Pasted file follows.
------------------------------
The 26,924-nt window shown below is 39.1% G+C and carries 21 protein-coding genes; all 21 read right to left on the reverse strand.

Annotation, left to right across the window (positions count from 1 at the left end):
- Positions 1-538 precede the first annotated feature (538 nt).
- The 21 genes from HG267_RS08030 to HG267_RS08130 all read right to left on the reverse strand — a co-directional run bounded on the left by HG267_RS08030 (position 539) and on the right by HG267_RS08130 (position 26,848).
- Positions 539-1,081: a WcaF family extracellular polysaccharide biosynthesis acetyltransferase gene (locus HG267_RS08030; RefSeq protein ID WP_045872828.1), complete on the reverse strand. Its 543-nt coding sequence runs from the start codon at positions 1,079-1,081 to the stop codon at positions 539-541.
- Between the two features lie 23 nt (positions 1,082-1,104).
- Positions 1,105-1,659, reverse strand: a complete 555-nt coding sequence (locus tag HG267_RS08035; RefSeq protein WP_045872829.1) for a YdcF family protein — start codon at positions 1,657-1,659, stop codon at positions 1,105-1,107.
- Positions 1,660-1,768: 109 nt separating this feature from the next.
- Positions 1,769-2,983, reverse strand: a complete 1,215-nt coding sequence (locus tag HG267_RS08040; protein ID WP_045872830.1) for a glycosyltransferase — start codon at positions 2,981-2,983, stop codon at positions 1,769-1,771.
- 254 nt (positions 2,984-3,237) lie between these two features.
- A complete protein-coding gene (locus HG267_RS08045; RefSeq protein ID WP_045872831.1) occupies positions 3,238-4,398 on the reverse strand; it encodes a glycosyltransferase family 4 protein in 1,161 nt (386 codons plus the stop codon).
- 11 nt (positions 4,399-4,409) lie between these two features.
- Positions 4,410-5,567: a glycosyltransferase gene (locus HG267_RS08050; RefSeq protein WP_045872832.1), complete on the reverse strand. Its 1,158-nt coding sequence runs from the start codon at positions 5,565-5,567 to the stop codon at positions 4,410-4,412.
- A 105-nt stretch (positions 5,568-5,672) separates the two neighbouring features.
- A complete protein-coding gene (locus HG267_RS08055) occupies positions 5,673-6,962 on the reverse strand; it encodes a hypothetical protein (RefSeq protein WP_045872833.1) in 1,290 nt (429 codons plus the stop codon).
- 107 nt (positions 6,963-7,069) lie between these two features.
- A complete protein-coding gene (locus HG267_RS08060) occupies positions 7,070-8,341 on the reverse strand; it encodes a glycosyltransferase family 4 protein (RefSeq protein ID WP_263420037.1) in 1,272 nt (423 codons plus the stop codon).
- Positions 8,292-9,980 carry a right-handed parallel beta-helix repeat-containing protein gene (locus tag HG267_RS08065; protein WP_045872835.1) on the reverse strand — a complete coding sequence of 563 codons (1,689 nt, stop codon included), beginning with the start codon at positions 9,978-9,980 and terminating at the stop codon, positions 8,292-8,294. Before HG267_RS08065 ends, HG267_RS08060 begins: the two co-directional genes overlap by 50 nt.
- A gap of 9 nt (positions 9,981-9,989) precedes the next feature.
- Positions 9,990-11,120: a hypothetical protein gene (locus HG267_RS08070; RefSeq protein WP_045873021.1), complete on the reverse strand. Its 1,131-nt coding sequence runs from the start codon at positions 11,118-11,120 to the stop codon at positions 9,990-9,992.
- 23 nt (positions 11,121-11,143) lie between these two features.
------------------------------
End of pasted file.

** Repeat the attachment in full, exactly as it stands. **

The 26,924-nt window shown below is 39.1% G+C and carries 21 protein-coding genes; all 21 read right to left on the reverse strand.

Annotation, left to right across the window (positions count from 1 at the left end):
- Positions 1-538 precede the first annotated feature (538 nt).
- The 21 genes from HG267_RS08030 to HG267_RS08130 all read right to left on the reverse strand — a co-directional run bounded on the left by HG267_RS08030 (position 539) and on the right by HG267_RS08130 (position 26,848).
- Positions 539-1,081: a WcaF family extracellular polysaccharide biosynthesis acetyltransferase gene (locus HG267_RS08030; RefSeq protein ID WP_045872828.1), complete on the reverse strand. Its 543-nt coding sequence runs from the start codon at positions 1,079-1,081 to the stop codon at positions 539-541.
- Between the two features lie 23 nt (positions 1,082-1,104).
- Positions 1,105-1,659, reverse strand: a complete 555-nt coding sequence (locus tag HG267_RS08035; RefSeq protein WP_045872829.1) for a YdcF family protein — start codon at positions 1,657-1,659, stop codon at positions 1,105-1,107.
- Positions 1,660-1,768: 109 nt separating this feature from the next.
- Positions 1,769-2,983, reverse strand: a complete 1,215-nt coding sequence (locus tag HG267_RS08040; protein ID WP_045872830.1) for a glycosyltransferase — start codon at positions 2,981-2,983, stop codon at positions 1,769-1,771.
- 254 nt (positions 2,984-3,237) lie between these two features.
- A complete protein-coding gene (locus HG267_RS08045; RefSeq protein ID WP_045872831.1) occupies positions 3,238-4,398 on the reverse strand; it encodes a glycosyltransferase family 4 protein in 1,161 nt (386 codons plus the stop codon).
- 11 nt (positions 4,399-4,409) lie between these two features.
- Positions 4,410-5,567: a glycosyltransferase gene (locus HG267_RS08050; RefSeq protein WP_045872832.1), complete on the reverse strand. Its 1,158-nt coding sequence runs from the start codon at positions 5,565-5,567 to the stop codon at positions 4,410-4,412.
- A 105-nt stretch (positions 5,568-5,672) separates the two neighbouring features.
- A complete protein-coding gene (locus HG267_RS08055) occupies positions 5,673-6,962 on the reverse strand; it encodes a hypothetical protein (RefSeq protein WP_045872833.1) in 1,290 nt (429 codons plus the stop codon).
- 107 nt (positions 6,963-7,069) lie between these two features.
- A complete protein-coding gene (locus HG267_RS08060) occupies positions 7,070-8,341 on the reverse strand; it encodes a glycosyltransferase family 4 protein (RefSeq protein ID WP_263420037.1) in 1,272 nt (423 codons plus the stop codon).
- Positions 8,292-9,980 carry a right-handed parallel beta-helix repeat-containing protein gene (locus tag HG267_RS08065; protein WP_045872835.1) on the reverse strand — a complete coding sequence of 563 codons (1,689 nt, stop codon included), beginning with the start codon at positions 9,978-9,980 and terminating at the stop codon, positions 8,292-8,294. Before HG267_RS08065 ends, HG267_RS08060 begins: the two co-directional genes overlap by 50 nt.
- A gap of 9 nt (positions 9,981-9,989) precedes the next feature.
- Positions 9,990-11,120: a hypothetical protein gene (locus HG267_RS08070; RefSeq protein WP_045873021.1), complete on the reverse strand. Its 1,131-nt coding sequence runs from the start codon at positions 11,118-11,120 to the stop codon at positions 9,990-9,992.
- 23 nt (positions 11,121-11,143) lie between these two features.